2. The thing I always overlook in long journeys is something Tolkien does very well: there need to be a lot of significant, interesting landmarks along the way, to break the journey up into bite-size pieces. Safe places are good to include, but Tolkien does this with UNsafe places as well – Amon Hen, Emyn Muil, the Dead Marshes, Cirith Ungol – and it gives a much more meaningful feeling of progress to the whole deal. A hex map helps with this, because at least you can move your marker on the map or whatever, but I think I could stand to improve my Big, Memorable Landmarks quotient most of all.

    3. 1d30 says:

      I’d like to see the party have more objectives than just one (reaching the destination).

      Let’s say they need to carry a fragile thing all the way there, like porcelain gifts for the King of the West Coast, or virgin priestesses.

      Also let’s say that while they aren’t supposed to map out the whole world, the more stuff they map out the greater their reward is.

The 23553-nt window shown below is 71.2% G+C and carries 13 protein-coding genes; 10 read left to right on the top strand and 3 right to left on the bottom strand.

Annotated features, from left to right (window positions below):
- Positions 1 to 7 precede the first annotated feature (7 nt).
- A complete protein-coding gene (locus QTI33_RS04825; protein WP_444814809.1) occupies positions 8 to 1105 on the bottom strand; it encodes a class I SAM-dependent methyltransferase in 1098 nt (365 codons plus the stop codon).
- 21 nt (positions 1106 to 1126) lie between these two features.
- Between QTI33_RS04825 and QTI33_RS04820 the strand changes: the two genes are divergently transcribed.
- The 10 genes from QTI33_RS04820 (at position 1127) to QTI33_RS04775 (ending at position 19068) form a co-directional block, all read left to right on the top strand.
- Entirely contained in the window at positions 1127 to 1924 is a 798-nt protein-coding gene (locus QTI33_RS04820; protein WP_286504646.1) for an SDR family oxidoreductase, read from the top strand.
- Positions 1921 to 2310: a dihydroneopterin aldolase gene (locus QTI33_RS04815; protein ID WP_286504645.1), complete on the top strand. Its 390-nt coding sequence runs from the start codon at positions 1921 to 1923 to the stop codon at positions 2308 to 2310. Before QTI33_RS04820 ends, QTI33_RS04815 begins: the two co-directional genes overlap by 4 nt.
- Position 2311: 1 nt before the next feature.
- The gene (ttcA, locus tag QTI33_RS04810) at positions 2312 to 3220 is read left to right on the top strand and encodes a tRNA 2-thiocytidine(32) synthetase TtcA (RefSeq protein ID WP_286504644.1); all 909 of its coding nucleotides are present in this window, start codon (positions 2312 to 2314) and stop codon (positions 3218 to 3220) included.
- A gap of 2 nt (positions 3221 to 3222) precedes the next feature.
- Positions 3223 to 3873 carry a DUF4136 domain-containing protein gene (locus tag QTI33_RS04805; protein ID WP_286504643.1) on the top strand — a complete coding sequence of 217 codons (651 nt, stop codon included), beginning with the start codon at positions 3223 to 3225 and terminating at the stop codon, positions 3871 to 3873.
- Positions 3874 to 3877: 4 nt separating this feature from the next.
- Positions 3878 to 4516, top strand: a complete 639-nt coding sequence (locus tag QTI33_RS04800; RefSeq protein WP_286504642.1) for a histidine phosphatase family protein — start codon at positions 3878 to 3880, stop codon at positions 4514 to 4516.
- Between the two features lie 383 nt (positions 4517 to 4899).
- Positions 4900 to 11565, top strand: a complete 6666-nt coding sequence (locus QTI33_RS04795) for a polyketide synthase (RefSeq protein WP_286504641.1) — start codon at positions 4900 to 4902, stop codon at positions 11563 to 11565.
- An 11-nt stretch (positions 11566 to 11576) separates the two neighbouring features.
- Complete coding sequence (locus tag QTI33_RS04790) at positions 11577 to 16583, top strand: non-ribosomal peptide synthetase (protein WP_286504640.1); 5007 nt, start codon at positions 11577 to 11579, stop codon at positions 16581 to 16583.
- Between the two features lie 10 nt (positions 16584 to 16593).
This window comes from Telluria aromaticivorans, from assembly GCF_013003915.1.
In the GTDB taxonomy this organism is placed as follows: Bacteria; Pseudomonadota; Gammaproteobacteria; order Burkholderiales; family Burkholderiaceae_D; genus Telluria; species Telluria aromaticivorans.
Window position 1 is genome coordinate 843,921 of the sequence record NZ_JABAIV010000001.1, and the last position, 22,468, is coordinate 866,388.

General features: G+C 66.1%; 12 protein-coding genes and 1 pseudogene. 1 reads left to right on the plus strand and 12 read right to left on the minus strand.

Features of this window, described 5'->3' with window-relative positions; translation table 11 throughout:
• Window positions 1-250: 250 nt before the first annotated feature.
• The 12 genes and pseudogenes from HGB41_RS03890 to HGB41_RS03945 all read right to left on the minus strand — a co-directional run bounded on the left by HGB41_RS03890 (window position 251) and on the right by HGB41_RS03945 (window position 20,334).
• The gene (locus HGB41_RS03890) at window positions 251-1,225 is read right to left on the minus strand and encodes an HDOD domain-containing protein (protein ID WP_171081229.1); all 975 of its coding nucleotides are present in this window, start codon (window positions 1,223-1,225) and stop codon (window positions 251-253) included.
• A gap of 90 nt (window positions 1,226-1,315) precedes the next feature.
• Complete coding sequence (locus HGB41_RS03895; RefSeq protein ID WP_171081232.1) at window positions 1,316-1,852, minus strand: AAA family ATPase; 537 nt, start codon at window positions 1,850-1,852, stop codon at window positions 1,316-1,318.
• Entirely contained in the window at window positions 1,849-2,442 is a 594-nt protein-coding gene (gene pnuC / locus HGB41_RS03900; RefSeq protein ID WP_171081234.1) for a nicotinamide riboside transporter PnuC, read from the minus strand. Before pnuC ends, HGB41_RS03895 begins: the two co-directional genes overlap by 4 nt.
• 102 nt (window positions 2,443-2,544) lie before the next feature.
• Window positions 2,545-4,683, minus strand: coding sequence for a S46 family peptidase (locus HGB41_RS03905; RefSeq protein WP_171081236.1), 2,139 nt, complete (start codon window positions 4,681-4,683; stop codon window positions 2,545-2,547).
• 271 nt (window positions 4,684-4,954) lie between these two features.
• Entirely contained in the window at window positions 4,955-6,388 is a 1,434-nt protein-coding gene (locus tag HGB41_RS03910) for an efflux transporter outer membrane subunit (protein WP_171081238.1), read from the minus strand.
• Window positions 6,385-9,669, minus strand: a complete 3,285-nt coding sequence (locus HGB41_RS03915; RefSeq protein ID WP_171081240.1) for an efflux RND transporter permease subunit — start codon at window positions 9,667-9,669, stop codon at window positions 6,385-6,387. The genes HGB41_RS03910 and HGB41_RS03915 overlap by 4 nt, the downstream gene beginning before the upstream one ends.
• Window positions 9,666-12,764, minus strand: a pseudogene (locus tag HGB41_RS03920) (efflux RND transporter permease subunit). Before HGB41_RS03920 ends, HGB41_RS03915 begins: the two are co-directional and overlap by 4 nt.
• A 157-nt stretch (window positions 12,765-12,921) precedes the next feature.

Things they need to sidequest for along the way. Maybe they aren’t the first to make this journey: the Royal Dudes Who Explore came this way, met the King of the West Coast but half of their party fled with the first set of gifts (different ones) and slowly died on the way back, scattering them. Much glory would come to the PCs if they could give not one set of porcelain gifts, but also the first set of lost (and not as inconvenient to carry) gifts.

      Optional sidequests that will take more time, but possibly give rewards like the loyalty of the natives, loot, wisdom from hermits, maps of the area, etc. They might also find themselves in a position to wait for snows to clear or rains to stop flooding the rivers, meaning they have some extra time to spend and need to choose what to spend it on. To summarize, use the time as a resource. Getting there sooner gives some benefit, or there’s a deadline like the marriage celebration of the Princess of the West Coast.